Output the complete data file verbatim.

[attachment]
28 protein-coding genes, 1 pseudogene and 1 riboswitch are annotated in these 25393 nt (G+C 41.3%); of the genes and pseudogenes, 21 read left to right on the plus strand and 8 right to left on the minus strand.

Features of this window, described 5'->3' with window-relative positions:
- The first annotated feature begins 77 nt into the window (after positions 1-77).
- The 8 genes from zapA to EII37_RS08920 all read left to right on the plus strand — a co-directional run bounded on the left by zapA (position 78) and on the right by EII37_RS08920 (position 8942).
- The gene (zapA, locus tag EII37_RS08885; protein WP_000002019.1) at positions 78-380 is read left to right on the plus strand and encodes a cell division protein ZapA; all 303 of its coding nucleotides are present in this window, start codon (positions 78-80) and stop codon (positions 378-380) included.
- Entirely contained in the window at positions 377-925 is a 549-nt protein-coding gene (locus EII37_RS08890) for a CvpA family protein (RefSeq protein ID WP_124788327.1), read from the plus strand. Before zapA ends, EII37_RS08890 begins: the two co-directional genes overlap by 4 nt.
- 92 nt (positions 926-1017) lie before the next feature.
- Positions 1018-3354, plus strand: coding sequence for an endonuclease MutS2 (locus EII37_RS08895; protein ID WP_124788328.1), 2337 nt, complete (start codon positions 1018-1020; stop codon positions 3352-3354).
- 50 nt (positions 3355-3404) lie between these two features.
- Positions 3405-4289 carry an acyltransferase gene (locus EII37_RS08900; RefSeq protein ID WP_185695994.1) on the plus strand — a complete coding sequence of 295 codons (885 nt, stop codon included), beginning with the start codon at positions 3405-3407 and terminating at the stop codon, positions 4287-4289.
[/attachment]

28 protein-coding genes, 1 pseudogene and 1 riboswitch are annotated in these 25393 nt (G+C 41.3%); of the genes and pseudogenes, 21 read left to right on the plus strand and 8 right to left on the minus strand.

Features of this window, described 5'->3' with window-relative positions:
- The first annotated feature begins 77 nt into the window (after positions 1-77).
- The 8 genes from zapA to EII37_RS08920 all read left to right on the plus strand — a co-directional run bounded on the left by zapA (position 78) and on the right by EII37_RS08920 (position 8942).
- The gene (zapA, locus tag EII37_RS08885; protein WP_000002019.1) at positions 78-380 is read left to right on the plus strand and encodes a cell division protein ZapA; all 303 of its coding nucleotides are present in this window, start codon (positions 78-80) and stop codon (positions 378-380) included.
- Entirely contained in the window at positions 377-925 is a 549-nt protein-coding gene (locus EII37_RS08890) for a CvpA family protein (RefSeq protein ID WP_124788327.1), read from the plus strand. Before zapA ends, EII37_RS08890 begins: the two co-directional genes overlap by 4 nt.
- 92 nt (positions 926-1017) lie before the next feature.
- Positions 1018-3354, plus strand: coding sequence for an endonuclease MutS2 (locus EII37_RS08895; protein ID WP_124788328.1), 2337 nt, complete (start codon positions 1018-1020; stop codon positions 3352-3354).
- 50 nt (positions 3355-3404) lie between these two features.
- Positions 3405-4289 carry an acyltransferase gene (locus EII37_RS08900; RefSeq protein ID WP_185695994.1) on the plus strand — a complete coding sequence of 295 codons (885 nt, stop codon included), beginning with the start codon at positions 3405-3407 and terminating at the stop codon, positions 4287-4289.